James Harrison had the miraculous 100-yd interception return for a touchdown in Super Bowl XLIII; Troy Polamalu sealed the Steelers’ AFC Championship victory over the hated Ravens with his own, equally amazing, interception return for a touchdown. But neither player was the Steelers most consistently dominant defensive performer throughout the Super Bowl run. That distinction goes to LaMarr Woodley.
In a sports media obsessed with creating superstars and icons it’s surprising that Woodley’s record setting postseason play was not highlighted more throughout the playoffs.
The second year LB made play after play, imposing his will on every opponent in his path, helping to lead the Steelers to their sixth Lombardi trophy. To give you an idea of how dominate his play was, lets compare his stats to those of the more heralded Harrison and Polamalu.
In the Divisional Round against San Diego, Woodley recorded 5 tackles and 2 sacks, while Harrison added 4 tackles and a sack of his own. Polamalu was relatively quiet with just 3 tackles.
Against the Ravens in the AFC Championship Game Woodley racked up 7 tackles, 2 more sacks (setting a playoff record for most consecutive multi-sack games-3) and 1 pass defended. Polamalu filled up the highlight reels with his 4 tackle, 2 passes defended, 1 interception and 1 touchdown performance. Harrison played solid, contributing 5 tackles and 1 sack.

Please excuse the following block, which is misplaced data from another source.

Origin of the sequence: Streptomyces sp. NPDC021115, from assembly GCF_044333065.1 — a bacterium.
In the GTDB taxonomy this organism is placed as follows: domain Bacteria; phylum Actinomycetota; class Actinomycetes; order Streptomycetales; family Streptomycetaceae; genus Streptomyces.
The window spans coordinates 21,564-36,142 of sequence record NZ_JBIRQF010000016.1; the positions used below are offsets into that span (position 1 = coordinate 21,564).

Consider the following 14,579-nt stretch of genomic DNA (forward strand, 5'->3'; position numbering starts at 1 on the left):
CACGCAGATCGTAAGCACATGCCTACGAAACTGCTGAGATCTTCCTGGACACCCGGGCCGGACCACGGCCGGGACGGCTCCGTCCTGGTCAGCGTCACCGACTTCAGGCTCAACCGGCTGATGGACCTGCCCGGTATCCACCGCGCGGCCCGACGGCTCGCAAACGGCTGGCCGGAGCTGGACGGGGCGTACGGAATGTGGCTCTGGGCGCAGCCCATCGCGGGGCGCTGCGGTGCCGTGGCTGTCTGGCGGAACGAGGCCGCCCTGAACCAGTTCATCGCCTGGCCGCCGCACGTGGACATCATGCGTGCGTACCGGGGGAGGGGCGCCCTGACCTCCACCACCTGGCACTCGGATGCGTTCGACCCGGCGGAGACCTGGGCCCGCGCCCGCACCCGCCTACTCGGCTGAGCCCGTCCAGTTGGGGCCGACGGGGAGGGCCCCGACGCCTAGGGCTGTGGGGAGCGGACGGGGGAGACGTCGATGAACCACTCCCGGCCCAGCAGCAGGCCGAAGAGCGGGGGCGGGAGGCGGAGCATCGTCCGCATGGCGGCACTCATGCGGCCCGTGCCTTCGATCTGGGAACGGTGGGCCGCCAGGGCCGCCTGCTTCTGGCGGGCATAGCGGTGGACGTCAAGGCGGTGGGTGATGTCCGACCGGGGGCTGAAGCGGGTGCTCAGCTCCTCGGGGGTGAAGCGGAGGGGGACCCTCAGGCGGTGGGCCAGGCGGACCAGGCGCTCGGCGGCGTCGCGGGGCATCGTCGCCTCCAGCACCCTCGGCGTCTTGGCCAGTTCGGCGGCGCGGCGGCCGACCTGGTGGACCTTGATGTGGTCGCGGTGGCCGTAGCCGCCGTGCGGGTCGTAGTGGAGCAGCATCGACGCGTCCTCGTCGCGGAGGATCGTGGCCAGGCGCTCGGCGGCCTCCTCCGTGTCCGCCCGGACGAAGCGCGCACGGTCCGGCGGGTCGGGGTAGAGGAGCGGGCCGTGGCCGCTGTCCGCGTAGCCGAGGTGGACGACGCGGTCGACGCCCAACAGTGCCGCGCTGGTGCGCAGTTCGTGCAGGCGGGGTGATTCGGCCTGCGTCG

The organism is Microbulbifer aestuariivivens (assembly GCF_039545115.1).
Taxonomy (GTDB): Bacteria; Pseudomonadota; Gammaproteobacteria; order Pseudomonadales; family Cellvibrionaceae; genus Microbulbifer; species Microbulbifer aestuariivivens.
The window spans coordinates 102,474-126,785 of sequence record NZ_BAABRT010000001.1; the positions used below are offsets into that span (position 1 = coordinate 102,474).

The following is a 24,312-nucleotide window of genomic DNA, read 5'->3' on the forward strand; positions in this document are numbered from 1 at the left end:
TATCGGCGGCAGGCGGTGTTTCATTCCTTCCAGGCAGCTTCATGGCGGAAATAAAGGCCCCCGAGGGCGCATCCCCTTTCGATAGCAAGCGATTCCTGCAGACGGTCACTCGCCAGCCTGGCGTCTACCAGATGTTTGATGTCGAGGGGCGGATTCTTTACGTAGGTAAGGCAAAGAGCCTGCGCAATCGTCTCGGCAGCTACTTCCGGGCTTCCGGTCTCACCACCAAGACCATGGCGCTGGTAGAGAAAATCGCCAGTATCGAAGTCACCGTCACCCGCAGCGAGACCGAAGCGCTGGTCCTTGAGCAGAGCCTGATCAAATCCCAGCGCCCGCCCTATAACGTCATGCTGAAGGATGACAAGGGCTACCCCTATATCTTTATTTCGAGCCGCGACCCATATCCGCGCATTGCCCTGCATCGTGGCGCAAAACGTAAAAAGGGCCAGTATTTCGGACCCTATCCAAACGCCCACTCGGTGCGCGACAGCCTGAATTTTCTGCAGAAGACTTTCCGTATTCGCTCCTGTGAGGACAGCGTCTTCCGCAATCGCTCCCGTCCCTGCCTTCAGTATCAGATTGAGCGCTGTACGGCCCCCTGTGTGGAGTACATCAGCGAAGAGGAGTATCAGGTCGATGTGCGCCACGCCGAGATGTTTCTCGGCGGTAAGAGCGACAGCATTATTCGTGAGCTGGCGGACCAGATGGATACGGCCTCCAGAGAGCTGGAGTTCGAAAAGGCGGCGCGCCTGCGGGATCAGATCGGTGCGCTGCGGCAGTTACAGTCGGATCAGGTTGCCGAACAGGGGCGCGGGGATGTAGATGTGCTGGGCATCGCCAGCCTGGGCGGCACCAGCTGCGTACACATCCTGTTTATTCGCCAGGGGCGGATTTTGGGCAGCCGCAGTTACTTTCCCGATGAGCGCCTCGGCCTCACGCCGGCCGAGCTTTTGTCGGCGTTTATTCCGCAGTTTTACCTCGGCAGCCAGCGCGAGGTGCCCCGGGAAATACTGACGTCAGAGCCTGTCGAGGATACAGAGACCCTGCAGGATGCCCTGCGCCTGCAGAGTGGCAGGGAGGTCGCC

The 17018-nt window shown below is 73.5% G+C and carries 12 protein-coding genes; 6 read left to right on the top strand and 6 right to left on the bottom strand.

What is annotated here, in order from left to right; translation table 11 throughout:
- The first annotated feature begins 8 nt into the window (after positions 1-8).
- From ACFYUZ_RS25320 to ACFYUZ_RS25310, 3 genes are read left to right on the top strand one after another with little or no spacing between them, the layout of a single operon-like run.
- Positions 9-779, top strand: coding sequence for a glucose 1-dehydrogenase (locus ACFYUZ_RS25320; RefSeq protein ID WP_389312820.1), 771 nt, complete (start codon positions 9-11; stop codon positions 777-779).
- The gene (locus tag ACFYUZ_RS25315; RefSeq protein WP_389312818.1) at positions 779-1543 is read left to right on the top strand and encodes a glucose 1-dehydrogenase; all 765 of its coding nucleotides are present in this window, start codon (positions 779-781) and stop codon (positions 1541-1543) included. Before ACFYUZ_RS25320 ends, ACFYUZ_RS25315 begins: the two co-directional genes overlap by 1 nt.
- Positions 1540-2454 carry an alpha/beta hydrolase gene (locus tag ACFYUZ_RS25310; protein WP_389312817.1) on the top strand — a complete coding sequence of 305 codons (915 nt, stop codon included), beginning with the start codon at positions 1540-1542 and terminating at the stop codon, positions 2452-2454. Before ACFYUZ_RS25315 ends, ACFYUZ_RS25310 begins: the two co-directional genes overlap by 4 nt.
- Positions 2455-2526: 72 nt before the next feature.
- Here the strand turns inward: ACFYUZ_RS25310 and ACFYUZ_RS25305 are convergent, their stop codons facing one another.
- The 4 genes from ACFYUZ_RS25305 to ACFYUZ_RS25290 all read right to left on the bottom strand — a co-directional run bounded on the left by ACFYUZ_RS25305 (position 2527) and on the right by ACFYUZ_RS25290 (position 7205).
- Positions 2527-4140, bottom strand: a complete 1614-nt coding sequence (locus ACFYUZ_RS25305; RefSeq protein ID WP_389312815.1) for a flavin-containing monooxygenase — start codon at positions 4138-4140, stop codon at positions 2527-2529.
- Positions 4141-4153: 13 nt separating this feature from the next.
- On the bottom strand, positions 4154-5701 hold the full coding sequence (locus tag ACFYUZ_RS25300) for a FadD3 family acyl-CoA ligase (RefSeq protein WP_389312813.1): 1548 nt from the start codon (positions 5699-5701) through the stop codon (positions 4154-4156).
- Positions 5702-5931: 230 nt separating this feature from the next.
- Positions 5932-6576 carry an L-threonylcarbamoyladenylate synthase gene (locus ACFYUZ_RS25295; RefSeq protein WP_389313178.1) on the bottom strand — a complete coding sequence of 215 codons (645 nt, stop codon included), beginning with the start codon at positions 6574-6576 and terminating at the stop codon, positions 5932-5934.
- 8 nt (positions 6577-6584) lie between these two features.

And of course, in Super Bowl XLIII, Woodley once again recorded 2 sacks to go along with 4 tackles and 1 forced fumble. Harrison provided the highlight of all highlights with his 100 yd interception return for a touchdown, while adding 4 tackles. Polamalu was once again somewhat quiet in this one, recording just 2 tackles (0 solo tackles) and 1 pass defended.
Without a question, Harrison and Polamalu had the ESPN TOP 10 type plays throughout the playoffs, but Woodley went out and averaged 6 tackles and 2 sacks a game. Those are incredible numbers for a guy who is just two years removed from the college game. Oh, by the way he did end Super Bowl 43 with a sack and forced fumble of Kurt Warner.